Last week I tried to explain why a good contractor has to charge the prices they charge. On the other hand, there are not-so-good contractors out there, too. Dealing with a bad contractor is best handled like dealing with the flu – avoid it. Let’s consider why a contractor might be worth avoiding:
They don’t know what they are doing – Sadly, only a few of the trades actually have licensing requirements that address knowledge and experience. I was a licensed Home Improvement Contractor in Connecticut, and I could do everything except pour a foundation. If you had a foundation, I could build a house on it. My license required filling out a form and paying $50 a year to the State.
They don’t have the right equipment – A friend of mine had a concrete foundation poured for a garage. The contractor didn’t have those strip-like metal forms. He framed up some plywood and 2x4s and when the concrete went in, the walls bulged out. As the walls bulged out, the concrete sunk, leaving my friend with a very uneven and unlevel surface to build upon.
They are low cost operators – There are a lot of customers for whom price is the most important consideration. Contractors know this, and many play toward that market by cutting costs in ways that may not be visible. A roofing contractor may not install a self-sealing membrane to prevent ice dams. They may reuse the old flashing. Other contractors may cut costs on material too.
When I renovated the family room that had been added on by the previous home owner, I discovered that the contractor had used 3/8” sheetrock (1/2” is required by code) and 1 ½” insulation (3 ½” is required). To get the 4 ½” deep windows to sit flush in the opening, he put a strip of cardboard behind the outside jamb.
They understand too well that time is money – When you do anything for a living, all you want to be is done. This is particularly true if continuing means coming back tomorrow. Tomorrow is the day you start the next job.
When I was shingling our gambrel roof, my wife asked: “what’s the angle on the steep portion?” I told her that it was 67 degrees. She showed me the manufacturer’s requirement for extra roofing cement under each tab on roofs over 60 degrees. This was a pain in the butt to comply with, but I did, ‘cuz, you know, wife.
A contractor visiting my neighbor happened to notice me with the caulking gun of roof cement. He asked me what I was doing. When I told him, he shook his head and said: “I would never waste that much time. I only guarantee a roof for one year. I would roll the dice and gamble that nothing would happen in that time frame.”
Avoiding these people and the long-term problems they bring you takes time, research, vigilance and, unfortunately, money. Here are a few things to consider:
Get smart – You don’t have to go back to school, but you can do a little research on what constitutes a proper job. You can Google, you can talk to people and, in some towns, you can talk to the Building Inspector. They usually won’t recommend people, but they can tell you what to look for. I also rely on local hardware stores and lumber yards. Local, not big-box stores with a cadre of “certified installers” from whom they are skimming a percentage and unto whom they often drop “special sale pricing” that gives the contractor more incentive to cut costs.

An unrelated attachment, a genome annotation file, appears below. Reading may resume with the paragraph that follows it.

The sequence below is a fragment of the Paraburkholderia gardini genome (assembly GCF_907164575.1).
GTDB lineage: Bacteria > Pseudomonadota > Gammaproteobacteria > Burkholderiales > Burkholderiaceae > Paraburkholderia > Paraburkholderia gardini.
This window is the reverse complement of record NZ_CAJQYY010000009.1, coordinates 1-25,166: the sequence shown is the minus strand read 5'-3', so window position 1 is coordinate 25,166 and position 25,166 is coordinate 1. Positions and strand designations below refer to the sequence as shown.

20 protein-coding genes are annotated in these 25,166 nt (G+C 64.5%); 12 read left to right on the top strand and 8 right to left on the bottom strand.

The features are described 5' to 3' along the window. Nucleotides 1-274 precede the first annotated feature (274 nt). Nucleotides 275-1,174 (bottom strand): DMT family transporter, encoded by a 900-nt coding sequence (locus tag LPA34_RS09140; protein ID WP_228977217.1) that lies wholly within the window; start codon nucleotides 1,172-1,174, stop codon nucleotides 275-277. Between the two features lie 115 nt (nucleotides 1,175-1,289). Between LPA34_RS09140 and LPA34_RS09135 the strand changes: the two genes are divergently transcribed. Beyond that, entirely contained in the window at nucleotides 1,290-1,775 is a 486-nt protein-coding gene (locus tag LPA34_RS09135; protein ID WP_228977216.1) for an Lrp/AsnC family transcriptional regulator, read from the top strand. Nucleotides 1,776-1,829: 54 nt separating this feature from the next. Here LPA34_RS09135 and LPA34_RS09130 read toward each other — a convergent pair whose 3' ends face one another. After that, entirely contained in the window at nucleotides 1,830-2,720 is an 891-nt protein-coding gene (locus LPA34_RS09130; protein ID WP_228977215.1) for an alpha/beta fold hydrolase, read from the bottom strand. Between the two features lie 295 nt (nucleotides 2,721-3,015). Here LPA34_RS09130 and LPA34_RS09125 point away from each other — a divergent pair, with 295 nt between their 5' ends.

Check stuff – My license may have only cost $50 a year, but a lot of contractors didn’t have one. Almost nobody ever asked me if I did. It’s important! In Connecticut, if you use a licensed contractor, you are eligible to tap into a fund for incomplete or shoddy work. Also, make sure the contractor is insured – I was but most of my competition wasn’t. Finally, check references. Go and look at the work, talk to the people and ask: “Was the estimate accurate?” “Was the work completed on time?” “Would you use them again?”
Pull a Permit – So many people told/tell me that they don’t want to pull a building permit because it costs money and/or it will raise their taxes. It also means the work your contractor does will comply with the Building code and be inspected by someone who knows the Code and local conditions. The fees are minimal, the Tax Assessor will find out eventually and if your deck doesn’t meet code, you might not be able to sell your house or collect insurance if someone falls through the railing.
One of the first projects I did after we bought our house was to build an elevated porch off the back. I specified 8” diameter concrete piers for supports on my plan. The Building Inspector suggested that I use 10” piers because surface frost can push 8” piers off at an angle in our sandy soil. It cost me about $50 more, but 20 years later, those posts are still plumb.
Sign a contract – Make the contractor specify the work that is going to be done, the material that is covered under the estimate and the types of things that will not be covered. For example, a roof replacement wouldn’t include the cost of replacing any rotted sheathing (that would be extra). Make him specify the timing of payments, the work that will be complete at the payment point and DON’T pay him if the work isn’t complete. Make sure that a final payment isn’t due until the job is complete.
I know this has been a long post, but I wanted to cover the important points. My friend Sharukh Bamboat, has written a similar post on avoiding fly-by-night freelance writers. You should have a look at his blog. Meanwhile, here’s a few more pictures from that renovation.